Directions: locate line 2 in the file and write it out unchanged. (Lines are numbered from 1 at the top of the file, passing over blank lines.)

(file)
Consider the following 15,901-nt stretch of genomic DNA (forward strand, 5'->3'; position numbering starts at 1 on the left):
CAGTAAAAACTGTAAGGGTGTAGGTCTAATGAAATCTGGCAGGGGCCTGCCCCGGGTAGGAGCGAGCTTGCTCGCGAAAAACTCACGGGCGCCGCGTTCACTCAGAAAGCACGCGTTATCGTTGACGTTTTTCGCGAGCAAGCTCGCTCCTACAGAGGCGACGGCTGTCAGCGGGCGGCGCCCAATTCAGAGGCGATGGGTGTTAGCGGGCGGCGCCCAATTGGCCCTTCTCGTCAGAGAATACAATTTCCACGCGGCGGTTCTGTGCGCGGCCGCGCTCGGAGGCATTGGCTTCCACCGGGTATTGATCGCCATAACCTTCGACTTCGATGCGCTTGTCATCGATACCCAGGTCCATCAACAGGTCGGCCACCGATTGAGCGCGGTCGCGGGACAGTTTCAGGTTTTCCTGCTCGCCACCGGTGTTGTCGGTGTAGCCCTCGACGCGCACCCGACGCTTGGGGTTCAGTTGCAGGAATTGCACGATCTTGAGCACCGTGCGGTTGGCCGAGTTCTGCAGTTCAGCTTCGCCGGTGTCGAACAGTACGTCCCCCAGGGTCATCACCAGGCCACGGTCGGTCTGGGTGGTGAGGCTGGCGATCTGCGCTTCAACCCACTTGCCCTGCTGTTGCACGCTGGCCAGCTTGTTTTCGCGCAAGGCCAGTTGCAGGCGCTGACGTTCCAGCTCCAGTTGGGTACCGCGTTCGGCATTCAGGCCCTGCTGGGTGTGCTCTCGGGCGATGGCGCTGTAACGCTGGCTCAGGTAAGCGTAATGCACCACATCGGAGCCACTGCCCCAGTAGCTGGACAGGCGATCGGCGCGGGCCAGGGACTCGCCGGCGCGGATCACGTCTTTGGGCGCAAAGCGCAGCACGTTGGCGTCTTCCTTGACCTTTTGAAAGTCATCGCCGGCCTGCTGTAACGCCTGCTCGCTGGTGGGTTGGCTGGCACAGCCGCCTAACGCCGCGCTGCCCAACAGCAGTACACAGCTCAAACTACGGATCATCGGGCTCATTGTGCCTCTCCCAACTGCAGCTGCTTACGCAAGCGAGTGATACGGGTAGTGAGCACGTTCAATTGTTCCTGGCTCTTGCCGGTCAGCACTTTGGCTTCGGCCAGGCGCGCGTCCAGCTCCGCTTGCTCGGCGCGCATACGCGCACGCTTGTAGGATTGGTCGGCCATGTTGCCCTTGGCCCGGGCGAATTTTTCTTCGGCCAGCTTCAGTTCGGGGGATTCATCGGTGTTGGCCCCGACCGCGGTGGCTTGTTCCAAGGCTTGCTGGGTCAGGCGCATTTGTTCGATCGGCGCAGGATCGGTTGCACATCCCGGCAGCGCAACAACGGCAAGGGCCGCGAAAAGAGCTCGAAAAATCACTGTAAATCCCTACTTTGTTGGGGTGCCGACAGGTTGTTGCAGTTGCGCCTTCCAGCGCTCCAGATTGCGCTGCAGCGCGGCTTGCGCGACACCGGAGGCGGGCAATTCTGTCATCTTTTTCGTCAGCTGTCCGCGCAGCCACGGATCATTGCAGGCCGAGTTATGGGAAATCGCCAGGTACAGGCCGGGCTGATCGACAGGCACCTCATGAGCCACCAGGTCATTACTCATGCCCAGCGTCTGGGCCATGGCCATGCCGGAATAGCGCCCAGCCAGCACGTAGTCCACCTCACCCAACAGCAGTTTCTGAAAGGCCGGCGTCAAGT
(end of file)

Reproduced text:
CAGTAAAAACTGTAAGGGTGTAGGTCTAATGAAATCTGGCAGGGGCCTGCCCCGGGTAGGAGCGAGCTTGCTCGCGAAAAACTCACGGGCGCCGCGTTCACTCAGAAAGCACGCGTTATCGTTGACGTTTTTCGCGAGCAAGCTCGCTCCTACAGAGGCGACGGCTGTCAGCGGGCGGCGCCCAATTCAGAGGCGATGGGTGTTAGCGGGCGGCGCCCAATTGGCCCTTCTCGTCAGAGAATACAATTTCCACGCGGCGGTTCTGTGCGCGGCCGCGCTCGGAGGCATTGGCTTCCACCGGGTATTGATCGCCATAACCTTCGACTTCGATGCGCTTGTCATCGATACCCAGGTCCATCAACAGGTCGGCCACCGATTGAGCGCGGTCGCGGGACAGTTTCAGGTTTTCCTGCTCGCCACCGGTGTTGTCGGTGTAGCCCTCGACGCGCACCCGACGCTTGGGGTTCAGTTGCAGGAATTGCACGATCTTGAGCACCGTGCGGTTGGCCGAGTTCTGCAGTTCAGCTTCGCCGGTGTCGAACAGTACGTCCCCCAGGGTCATCACCAGGCCACGGTCGGTCTGGGTGGTGAGGCTGGCGATCTGCGCTTCAACCCACTTGCCCTGCTGTTGCACGCTGGCCAGCTTGTTTTCGCGCAAGGCCAGTTGCAGGCGCTGACGTTCCAGCTCCAGTTGGGTACCGCGTTCGGCATTCAGGCCCTGCTGGGTGTGCTCTCGGGCGATGGCGCTGTAACGCTGGCTCAGGTAAGCGTAATGCACCACATCGGAGCCACTGCCCCAGTAGCTGGACAGGCGATCGGCGCGGGCCAGGGACTCGCCGGCGCGGATCACGTCTTTGGGCGCAAAGCGCAGCACGTTGGCGTCTTCCTTGACCTTTTGAAAGTCATCGCCGGCCTGCTGTAACGCCTGCTCGCTGGTGGGTTGGCTGGCACAGCCGCCTAACGCCGCGCTGCCCAACAGCAGTACACAGCTCAAACTACGGATCATCGGGCTCATTGTGCCTCTCCCAACTGCAGCTGCTTACGCAAGCGAGTGATACGGGTAGTGAGCACGTTCAATTGTTCCTGGCTCTTGCCGGTCAGCACTTTGGCTTCGGCCAGGCGCGCGTCCAGCTCCGCTTGCTCGGCGCGCATACGCGCACGCTTGTAGGATTGGTCGGCCATGTTGCCCTTGGCCCGGGCGAATTTTTCTTCGGCCAGCTTCAGTTCGGGGGATTCATCGGTGTTGGCCCCGACCGCGGTGGCTTGTTCCAAGGCTTGCTGGGTCAGGCGCATTTGTTCGATCGGCGCAGGATCGGTTGCACATCCCGGCAGCGCAACAACGGCAAGGGCCGCGAAAAGAGCTCGAAAAATCACTGTAAATCCCTACTTTGTTGGGGTGCCGACAGGTTGTTGCAGTTGCGCCTTCCAGCGCTCCAGATTGCGCTGCAGCGCGGCTTGCGCGACACCGGAGGCGGGCAATTCTGTCATCTTTTTCGTCAGCTGTCCGCGCAGCCACGGATCATTGCAGGCCGAGTTATGGGAAATCGCCAGGTACAGGCCGGGCTGATCGACAGGCACCTCATGAGCCACCAGGTCATTACTCATGCCCAGCGTCTGGGCCATGGCCATGCCGGAATAGCGCCCAGCCAGCACGTAGTCCACCTCACCCAACAGCAGTTTCTGAAAGGCCGGCGTCAAGT